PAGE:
What book blogging means to me
Today’s BBAW topic (“What does book blogging mean to you?”) reminds me of an old SF favorite entitled What Entropy Means To Me by George Alec Effinger. Some things, it’s just silly to suggest that they can mean different things to different people. I suppose that we all have different reasons for blogging about books, but in the end, book blogging is going to mean what it means to the world, and we will have all contributed our bit.
Thinking about what it means to me in terms of where it should be going implies a degree of control that I don’t feel I have. But I do have a suggestion, and to both get to it and tell you what it means to me, I must tell you about the congruence of several recent events: I got a copy of Michael Chabon’s new novel from HarperCollins, I did not get a copy of Lish McBride’s sequel to Hold Me Closer, Necromancer from her current publisher, I wrote a post (which is scheduled to appear tomorrow) about how much I love Nick Harkaway’s novels The Gone-Away World and Angelmaker, and I read one of the essays in the copy of Neal Stephenson’s new collection of essays, Some Remarks, that Ron brought home this weekend.
Stephenson talks, in his “Gresham College Lecture,” about how intelligent people in the modern world no longer try to know everything (like Heinlein heroes) but “geek out” in increasingly fragmented ways. Readers here know that I regularly geek out over novels by Michael Chabon and Nick Harkaway, fiction that has to do with necromancy, and science fiction in general.
Publishers do not necessarily know this. Although publishers want to enlist the help of book bloggers in spreading the word about their new titles, they don’t have the staff to read through many of the book blogs out there. And many long-time book bloggers like me do not go to great lengths trying to track down advance copies of all the books we might want to discuss.
I do, however, answer the monthly questionnaire I get from HarperCollins asking me which of their new titles I might want to review; in July I said “yes” to Michael Chabon’s new novel. And then I went to Washington and Iowa and had a new orientation to run and urgent work projects overdue, and the upshot of that is that I felt increasingly obliged to read more of the Chabon as the date my advance copy identifies as its publication date–September 12–drew near.
And I’ve failed in that endeavor (which is not to say that you’re not going to hear all about the new Chabon novel, Telegraph Avenue, soon). The point is that HarperCollins is doing it some of it right. They have a mechanism for creating symbiosis between a book blogger who will “geek out” over specific novels in their group of forthcoming books, and their own interest in tapping such deep veins of boundless enthusiasm.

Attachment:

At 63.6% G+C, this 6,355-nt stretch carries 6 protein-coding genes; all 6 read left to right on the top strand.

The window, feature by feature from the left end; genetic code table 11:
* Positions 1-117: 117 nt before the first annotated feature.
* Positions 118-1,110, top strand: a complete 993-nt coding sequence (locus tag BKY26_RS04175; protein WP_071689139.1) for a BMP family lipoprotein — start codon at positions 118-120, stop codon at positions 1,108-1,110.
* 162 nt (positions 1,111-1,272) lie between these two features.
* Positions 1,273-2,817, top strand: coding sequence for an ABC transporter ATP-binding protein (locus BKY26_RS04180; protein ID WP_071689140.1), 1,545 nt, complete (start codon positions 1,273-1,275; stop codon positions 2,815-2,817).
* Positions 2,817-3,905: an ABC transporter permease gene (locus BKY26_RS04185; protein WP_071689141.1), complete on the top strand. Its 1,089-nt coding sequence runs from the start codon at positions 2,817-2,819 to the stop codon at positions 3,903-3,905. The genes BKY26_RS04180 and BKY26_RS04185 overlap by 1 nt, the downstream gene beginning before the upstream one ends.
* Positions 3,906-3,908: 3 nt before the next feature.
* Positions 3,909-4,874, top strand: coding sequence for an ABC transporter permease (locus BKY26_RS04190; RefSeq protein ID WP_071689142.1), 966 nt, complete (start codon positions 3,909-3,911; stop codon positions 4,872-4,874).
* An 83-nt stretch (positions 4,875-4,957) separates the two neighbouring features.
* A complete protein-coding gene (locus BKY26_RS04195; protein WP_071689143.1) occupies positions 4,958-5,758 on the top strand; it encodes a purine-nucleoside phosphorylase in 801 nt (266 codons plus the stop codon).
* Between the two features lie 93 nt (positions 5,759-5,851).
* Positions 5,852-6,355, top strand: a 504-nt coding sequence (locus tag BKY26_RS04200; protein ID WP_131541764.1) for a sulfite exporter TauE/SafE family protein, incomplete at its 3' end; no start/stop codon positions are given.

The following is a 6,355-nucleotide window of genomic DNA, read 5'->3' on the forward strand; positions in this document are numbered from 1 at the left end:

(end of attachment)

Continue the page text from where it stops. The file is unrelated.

But HarperCollins is not doing all of it right. They did not include Some Remarks in the list of books they were offering to send me. I found out about it by reading the reactions of another blogger who is not the typical audience for this kind of book but was chosen for a hit-or-miss advance copy mailing. Why risk such a miss when you’re mailing out books, and why make it my job to know that there might be a collection of essays in one of their many specific imprint groups–this one called, unrevealingly, William Morrow–that I might one day want to discuss here?
Macmillan: Henry Holt is doing some of it wrong, too. According to Lish McBride, the extremely obliging author of Necromancing the Stone, they’re her publisher for the sequel, but they obviously didn’t look at book blogs to see who reviewed her first one and might give them the best publicity in return for an advance copy of the second one. Instead, they sent a few copies out to book bloggers who identify themselves as YA, which is how I discovered that the new one is coming out soon. They also ran a contest for “advanced” reader copies, which is one indication that they don’t think much of their potential audience. (“Yes, I’m an advanced reader; I went all the way in school.”)
Some of the biggest publishers–Nick Harkaway’s publisher KnopfDoubleday, for instance–are completely failing if they’re making any attempt to make use of the enthusiasm of book bloggers like me. The particular kindness of an internet-savvy author is no substitute for the broader marketing expertise that should be the responsibility of the publisher.
So my suggestion? Simple. Why don’t more publishers make a page for their web sites that identifies a mechanism whereby they advertise advance copies available to book bloggers? If you’re a publisher who thinks that sending out advance copies indiscriminately, like some stores send out enormous catalogs that go right into the recycling bin, I think you should consider targeting your audience better, for less waste. Shouldn’t publishers and book bloggers be walking down the same path for a long way, in terms of what book blogging can mean to their respective audiences, book readers and book buyers?